Choosing between the Arbor DropCruiser vs the Landyachtz DropCarve longboards for dog pulling is a tough call. If stability is your priority, the Dropcruiser with its big wheels may be a good choice. If on the other hand, you’re a seasoned longboarder and like doing quick turns and small jumps when being pulled by your dog, the DropCarve may be a better option.
Check out my complete review of the Arbor Dropcruiser here.
Best longboard for dog pulling in tighter spaces & rougher pavement
If the area where you will generally ride your longboard through dog pulling (i.e. your neighborhood or local park) has narrower paths with lots of turns and sections of bad pavement, you may want to opt for a city cruiser instead of a drop down.
Mini-cruisers are generally close in size and shape to traditional street skateboards but they’re designed to run much bigger wheels for better, faster rolling and improved comfort when going over cracks, bumps, and rough roads/sidewalks. If you plan to get pulled by your dog mainly on sidewalks or narrow and curvy alleypaths, then a mini-cruiser is a more maneuverable and nimble option than a full-sized drop-through longboard.
There are lots of quality city cruisers on the market. However, for
Instead, for a good dog pulling longboard, I would recommend something like the Globe Big Blazer, a comfortably sized 32″ mini-cruiser with a relatively long 17.5″ wheelbase, 6″ trucks, and 62mm wheels – quite large relative to the deck size yet they run without wheelbite.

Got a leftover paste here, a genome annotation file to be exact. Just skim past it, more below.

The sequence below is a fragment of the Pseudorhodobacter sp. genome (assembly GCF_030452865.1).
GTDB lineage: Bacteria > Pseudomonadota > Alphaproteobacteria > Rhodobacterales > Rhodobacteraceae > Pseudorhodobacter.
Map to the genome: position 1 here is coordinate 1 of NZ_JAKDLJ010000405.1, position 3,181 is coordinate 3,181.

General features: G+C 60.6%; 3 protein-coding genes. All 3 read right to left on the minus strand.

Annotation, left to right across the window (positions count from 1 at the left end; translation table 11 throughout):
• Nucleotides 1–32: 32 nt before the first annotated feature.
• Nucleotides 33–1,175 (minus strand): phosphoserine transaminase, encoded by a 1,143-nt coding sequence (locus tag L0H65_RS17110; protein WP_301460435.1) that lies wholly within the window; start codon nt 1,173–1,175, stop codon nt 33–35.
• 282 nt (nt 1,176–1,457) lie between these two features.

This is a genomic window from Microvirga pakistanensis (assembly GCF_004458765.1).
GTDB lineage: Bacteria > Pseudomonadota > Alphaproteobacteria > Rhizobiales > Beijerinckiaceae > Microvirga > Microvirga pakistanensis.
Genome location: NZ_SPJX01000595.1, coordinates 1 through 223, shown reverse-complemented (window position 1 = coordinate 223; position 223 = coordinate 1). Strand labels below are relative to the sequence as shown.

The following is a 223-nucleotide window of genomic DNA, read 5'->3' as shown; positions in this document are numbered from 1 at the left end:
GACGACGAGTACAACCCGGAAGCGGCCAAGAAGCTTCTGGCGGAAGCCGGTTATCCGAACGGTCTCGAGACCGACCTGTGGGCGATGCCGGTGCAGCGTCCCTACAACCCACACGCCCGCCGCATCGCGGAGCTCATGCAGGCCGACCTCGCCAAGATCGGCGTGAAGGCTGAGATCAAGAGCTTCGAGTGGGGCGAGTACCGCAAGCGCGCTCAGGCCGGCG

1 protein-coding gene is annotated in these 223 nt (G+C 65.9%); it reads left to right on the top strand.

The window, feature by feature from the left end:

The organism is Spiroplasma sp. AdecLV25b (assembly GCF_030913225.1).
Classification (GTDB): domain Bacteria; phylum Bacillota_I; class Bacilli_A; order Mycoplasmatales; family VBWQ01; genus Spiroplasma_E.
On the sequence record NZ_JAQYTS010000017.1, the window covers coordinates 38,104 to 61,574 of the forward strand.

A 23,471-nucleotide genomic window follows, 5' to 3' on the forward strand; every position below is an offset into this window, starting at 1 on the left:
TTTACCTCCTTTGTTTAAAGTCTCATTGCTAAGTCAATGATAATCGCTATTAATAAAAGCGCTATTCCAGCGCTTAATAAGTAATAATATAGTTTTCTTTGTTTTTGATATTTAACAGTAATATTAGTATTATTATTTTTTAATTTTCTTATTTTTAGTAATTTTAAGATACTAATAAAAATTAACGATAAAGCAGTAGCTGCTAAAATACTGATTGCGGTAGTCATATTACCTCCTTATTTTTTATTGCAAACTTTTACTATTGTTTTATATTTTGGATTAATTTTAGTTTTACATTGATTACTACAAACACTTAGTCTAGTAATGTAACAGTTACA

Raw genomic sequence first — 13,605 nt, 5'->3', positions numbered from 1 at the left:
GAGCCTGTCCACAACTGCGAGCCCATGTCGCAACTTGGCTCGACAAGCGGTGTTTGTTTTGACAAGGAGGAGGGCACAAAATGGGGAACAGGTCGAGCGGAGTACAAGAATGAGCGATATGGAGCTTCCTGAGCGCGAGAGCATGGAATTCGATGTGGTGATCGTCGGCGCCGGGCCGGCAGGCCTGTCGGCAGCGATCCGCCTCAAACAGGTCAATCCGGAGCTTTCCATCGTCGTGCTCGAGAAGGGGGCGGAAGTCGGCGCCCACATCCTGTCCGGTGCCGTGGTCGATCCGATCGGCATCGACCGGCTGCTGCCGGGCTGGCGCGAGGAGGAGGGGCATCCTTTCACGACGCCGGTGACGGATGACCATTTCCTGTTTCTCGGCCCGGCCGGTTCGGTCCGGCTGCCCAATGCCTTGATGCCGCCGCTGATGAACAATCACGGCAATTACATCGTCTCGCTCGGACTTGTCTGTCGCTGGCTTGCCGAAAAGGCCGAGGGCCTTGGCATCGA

The steering on the Blazer is quite loose, allowing you to quickly react to sharp turns in your path or sudden changes in your dogs’s direction. The deck is quite flat with only a slight concave and a flat nose, giving you the freedom of movement you need to adjust your position based on the pull from the dog.
Be aware that riding the Blazer is a
It might take a bit more practice to ride this kind of board, however, it’s likely to give you the nimbleness you need and the ability to do extra sharp turns if you need to, without sacrificing the comfort of running bigger wheels for good cushioning on rough surfaces.
If you have the skills, the Globe Blazer will also allow you to do quick ollies for curb and crack hopping while being pulled. When your dog needs to stop for sniffing around or other needs, you can easily do kick turns to keep yourself hovering around your dog until he finishes.
An added advantage of the Big Blazer’s cruiser shape is that the wheels don’t stick out the sides of the deck as much as on a classic drop-through shape, reducing the risk of running over your dog’s paws.
High-end longboard alternative for high-speed urban dog pulling
If you’re serious about longboarding through dog pulling, you should perhaps consider investing in a premium longboard like the Loaded Poke.
If you’ve been hanging around this site for a while, you may know the Poke is my all-time personal favorite for many types of riding.
Why do I recommend the Poke as a good longboard for dog pulling? Well, while it has similar general characteristics to the Big Blazer, it’s a high-performance board with a really advanced construction.